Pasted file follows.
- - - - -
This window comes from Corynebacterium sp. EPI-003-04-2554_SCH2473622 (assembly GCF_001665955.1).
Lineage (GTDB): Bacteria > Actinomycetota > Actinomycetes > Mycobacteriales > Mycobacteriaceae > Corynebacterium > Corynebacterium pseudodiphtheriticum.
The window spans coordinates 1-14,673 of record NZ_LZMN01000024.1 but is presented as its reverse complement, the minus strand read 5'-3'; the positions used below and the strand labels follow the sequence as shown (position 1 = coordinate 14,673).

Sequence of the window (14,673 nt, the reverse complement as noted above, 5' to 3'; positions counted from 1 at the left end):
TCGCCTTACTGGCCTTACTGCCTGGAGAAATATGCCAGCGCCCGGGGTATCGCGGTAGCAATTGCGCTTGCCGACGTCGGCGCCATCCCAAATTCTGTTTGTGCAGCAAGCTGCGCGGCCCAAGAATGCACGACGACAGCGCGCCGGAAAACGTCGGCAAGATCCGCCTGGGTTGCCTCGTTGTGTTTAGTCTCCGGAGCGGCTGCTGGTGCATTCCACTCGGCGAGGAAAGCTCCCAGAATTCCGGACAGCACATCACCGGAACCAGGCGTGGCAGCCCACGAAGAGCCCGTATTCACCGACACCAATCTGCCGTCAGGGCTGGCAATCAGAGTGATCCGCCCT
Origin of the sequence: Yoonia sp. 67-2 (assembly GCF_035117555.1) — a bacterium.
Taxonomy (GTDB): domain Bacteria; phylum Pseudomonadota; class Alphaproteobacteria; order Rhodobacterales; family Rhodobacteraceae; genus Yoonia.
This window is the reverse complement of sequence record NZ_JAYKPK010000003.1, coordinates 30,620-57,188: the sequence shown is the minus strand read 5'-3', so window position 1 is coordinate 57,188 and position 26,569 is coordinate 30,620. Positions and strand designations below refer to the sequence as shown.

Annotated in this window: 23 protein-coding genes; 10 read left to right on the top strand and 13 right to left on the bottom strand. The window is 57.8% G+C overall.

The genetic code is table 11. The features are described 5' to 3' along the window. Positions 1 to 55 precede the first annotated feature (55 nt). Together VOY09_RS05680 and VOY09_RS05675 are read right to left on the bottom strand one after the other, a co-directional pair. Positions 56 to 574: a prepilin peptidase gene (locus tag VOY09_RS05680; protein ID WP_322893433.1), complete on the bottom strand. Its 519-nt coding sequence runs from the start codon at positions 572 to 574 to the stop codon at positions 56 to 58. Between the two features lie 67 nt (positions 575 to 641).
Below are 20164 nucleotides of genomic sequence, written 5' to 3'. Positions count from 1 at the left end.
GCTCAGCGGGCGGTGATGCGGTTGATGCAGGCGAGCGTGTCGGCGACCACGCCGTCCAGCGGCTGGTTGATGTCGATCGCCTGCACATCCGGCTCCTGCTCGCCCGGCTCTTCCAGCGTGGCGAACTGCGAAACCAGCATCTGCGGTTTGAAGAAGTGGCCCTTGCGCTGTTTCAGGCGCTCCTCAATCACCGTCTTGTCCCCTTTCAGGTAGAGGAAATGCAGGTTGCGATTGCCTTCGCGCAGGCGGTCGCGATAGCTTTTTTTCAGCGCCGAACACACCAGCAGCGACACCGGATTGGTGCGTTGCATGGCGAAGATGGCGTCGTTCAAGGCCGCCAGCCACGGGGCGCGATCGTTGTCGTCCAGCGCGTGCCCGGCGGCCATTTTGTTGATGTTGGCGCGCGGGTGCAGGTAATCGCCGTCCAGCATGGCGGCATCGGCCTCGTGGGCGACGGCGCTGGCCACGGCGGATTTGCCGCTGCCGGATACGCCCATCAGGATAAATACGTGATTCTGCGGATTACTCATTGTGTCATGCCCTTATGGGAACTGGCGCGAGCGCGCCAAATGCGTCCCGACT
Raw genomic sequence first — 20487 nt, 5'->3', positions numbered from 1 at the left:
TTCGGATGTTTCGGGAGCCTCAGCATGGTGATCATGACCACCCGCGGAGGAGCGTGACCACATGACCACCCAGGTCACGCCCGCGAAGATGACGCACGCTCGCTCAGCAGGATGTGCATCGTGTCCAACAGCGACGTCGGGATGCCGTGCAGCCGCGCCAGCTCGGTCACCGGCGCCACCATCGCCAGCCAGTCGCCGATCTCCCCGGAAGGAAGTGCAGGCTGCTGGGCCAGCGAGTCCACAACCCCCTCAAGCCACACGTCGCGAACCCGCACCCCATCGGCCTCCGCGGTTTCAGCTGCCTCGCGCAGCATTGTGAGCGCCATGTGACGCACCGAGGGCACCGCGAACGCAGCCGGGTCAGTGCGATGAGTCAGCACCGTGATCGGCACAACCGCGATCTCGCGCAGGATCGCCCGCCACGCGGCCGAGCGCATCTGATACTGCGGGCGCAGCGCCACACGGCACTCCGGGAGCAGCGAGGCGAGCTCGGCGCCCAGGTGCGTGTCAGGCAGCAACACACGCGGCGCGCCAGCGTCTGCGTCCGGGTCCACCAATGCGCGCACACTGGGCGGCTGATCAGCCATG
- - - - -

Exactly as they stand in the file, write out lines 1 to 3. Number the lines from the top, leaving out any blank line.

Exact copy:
This window comes from Corynebacterium sp. EPI-003-04-2554_SCH2473622 (assembly GCF_001665955.1).
Lineage (GTDB): Bacteria > Actinomycetota > Actinomycetes > Mycobacteriales > Mycobacteriaceae > Corynebacterium > Corynebacterium pseudodiphtheriticum.
The window spans coordinates 1-14,673 of record NZ_LZMN01000024.1 but is presented as its reverse complement, the minus strand read 5'-3'; the positions used below and the strand labels follow the sequence as shown (position 1 = coordinate 14,673).